In a concentrated effort to mitigate the effects of increased storm water runoff resulting from a major upgrade to its bulk fuel facility, Albany Intl. Airport recently installed a high-capacity storm water pretreatment system. Completed in the summer of 2007, the installation exceeds State Pollutant Discharge Elimination System (SPDES) requirements for storm water treatment. The new addition features Smart Sponge technology, innovative passive absorption filtration media developed by AbTech Industries.
Albany Intl., located in Colonie, N.Y., about 6 miles north of Albany and 136 miles north of New York City, serves as the major air center for the capital region, northeastern New York and western New England. The airport is operated by the Albany County Airport Authority (ACAA) under a 40-year lease with Albany County.
It handles an average of 110 commercial arrivals and departures each day, as well as 1,000 tower operations. Albany Intl.’s terminal is designed to accommodate 1.5 million enplanements annually. Improving and maintaining safety, plus meeting the needs of air travelers and carriers well into the 21st century, are the main focuses of the airport’s capital plan.
“Designing a high-capacity storm water pretreatment system that would meet or exceed the SPDES guidelines was an essential component of the fuel facility upgrade,” said Dennis Eryou, Ph.D., P.E., a private practice engineer with 25 years experience in aviation fueling systems and environmental issues who served as ACAA’s project engineer for the upgrade.
Fuel Facility Upgrade
The airport’s bulk fuel refueling and storage facility upgrade included the installation of three major components: a new 200,000-gal jet fuel tank with high-volume jet fuel loading and unloading pumps; a dedicated tanker truck unloading lane; and a refueler staging area.
The increased storage and loading capabilities allowed for fueling services to continue in adverse conditions (i.e., if the original fuel farm had to be taken offline for scheduled or emergency maintenance or if winter weather conditions caused short-term interruptions of airport fuel supplies trucked from the Port of Albany). Adding the specialized tanker unloading lane freed the existing two lanes to be dedicated to tanker fueling, increasing the facility’s throughput. The new refueler staging area can act as a secondary containment location in the event of a pipe or tank rupture while the refuelers are staged there.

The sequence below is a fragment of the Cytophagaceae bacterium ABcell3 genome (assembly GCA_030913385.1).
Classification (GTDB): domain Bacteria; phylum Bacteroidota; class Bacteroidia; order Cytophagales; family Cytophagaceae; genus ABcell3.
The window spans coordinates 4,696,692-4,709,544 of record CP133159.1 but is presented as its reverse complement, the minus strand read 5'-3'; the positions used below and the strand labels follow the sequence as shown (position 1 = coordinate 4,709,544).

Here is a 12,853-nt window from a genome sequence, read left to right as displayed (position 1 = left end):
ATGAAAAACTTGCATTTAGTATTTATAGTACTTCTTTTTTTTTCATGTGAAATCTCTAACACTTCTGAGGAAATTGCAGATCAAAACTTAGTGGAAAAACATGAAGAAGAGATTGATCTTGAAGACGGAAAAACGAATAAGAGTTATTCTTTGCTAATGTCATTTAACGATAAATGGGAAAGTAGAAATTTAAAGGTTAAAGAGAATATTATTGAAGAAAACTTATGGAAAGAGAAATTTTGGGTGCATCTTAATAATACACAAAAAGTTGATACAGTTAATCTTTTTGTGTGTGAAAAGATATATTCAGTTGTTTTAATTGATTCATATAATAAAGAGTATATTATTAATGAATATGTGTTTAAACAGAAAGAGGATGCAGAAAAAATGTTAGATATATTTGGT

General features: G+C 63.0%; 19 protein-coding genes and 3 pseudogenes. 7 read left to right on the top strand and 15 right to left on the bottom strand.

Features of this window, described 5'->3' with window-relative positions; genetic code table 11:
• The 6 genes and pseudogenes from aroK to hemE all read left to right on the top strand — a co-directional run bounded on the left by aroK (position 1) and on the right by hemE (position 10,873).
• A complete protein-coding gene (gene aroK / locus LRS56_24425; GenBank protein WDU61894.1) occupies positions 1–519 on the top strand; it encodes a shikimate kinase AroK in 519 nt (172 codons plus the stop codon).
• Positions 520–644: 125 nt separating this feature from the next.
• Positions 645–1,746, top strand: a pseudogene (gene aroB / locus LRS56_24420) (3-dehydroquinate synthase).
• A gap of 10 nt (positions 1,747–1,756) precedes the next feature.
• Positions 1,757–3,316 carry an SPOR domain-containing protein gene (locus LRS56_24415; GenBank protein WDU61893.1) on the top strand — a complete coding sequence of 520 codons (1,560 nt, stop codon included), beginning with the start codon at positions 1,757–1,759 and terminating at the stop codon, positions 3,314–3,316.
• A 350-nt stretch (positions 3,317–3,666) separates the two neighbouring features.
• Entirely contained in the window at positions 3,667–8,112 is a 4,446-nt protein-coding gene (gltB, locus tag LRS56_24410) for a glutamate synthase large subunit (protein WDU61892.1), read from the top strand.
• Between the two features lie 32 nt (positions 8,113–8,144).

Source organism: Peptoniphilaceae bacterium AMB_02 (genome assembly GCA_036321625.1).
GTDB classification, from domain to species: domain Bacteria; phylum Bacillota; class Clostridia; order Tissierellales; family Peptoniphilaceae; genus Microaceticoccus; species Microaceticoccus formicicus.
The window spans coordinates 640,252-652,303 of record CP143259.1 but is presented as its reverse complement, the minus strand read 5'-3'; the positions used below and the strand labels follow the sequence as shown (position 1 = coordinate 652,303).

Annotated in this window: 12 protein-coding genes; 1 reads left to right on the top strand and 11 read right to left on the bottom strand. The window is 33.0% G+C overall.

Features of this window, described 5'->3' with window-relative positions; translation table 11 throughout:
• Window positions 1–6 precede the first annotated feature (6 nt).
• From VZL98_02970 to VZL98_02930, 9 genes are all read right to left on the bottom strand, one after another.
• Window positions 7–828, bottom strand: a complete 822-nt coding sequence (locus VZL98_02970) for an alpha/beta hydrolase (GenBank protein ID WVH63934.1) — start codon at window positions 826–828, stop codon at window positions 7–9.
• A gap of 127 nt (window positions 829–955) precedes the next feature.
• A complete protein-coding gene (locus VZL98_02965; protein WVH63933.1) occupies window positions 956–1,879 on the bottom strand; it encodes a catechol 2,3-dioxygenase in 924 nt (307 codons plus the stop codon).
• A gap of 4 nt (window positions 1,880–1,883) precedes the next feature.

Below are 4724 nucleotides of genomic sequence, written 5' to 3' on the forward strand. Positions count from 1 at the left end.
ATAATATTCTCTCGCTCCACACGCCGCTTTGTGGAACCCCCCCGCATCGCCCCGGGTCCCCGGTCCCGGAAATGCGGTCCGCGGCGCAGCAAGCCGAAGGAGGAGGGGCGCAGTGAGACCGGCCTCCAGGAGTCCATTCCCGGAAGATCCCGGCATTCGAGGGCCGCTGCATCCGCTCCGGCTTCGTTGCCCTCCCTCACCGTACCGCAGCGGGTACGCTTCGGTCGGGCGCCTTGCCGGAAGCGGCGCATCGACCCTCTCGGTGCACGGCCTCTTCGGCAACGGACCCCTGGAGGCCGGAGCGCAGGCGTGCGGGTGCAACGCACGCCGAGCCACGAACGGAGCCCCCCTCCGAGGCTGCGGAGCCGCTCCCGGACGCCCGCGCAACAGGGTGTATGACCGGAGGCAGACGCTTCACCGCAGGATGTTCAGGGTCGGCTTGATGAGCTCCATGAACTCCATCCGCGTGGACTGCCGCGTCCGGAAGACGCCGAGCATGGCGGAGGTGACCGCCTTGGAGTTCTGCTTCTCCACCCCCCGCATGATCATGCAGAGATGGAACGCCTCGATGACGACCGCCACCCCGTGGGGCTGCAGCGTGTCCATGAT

One of the major design challenges for the storm water pretreatment system was meeting or exceeding the existing SPDES permit standards for discharging large volumes of processed storm water into Shaker Creek, a sensitive receptor leading to a downstream drinking water intake in Albany County.
“The new tank dike and refueler staging area increased the annual volume of storm water processed by a factor of four,” Eryou said. “This required a complete redesign of the bulk fuel facility storm water management system.”
It came as no surprise that the ACAA implemented a highly innovative solution to protect the environment, as Albany Intl. Airport has a history of being environmentally proactive and seeking cost-effective solutions to storm water pollution. The airport is widely known for its aircraft deicing mitigation system, which uses microorganisms to digest propylene glycol. The process produces methane gas, which is reused as fuel to heat the incoming fluid and speed its processing. The gas is also used to heat the treatment facility.
The basic design of the storm water pretreatment system includes trench-drain catch basins in the refueling areas; these channel the flow of runoff through pipes to a storm water lift station. The lift station then pumps the runoff to a vault that houses a bank of Smart Sponge absorption filters, which effectively treat the runoff before it is discharged into surface waterways. Clean Water Solutions supplied the Smart Sponge filtration system, and project contractor FP Mechanical, Cohoes, N.Y., installed it.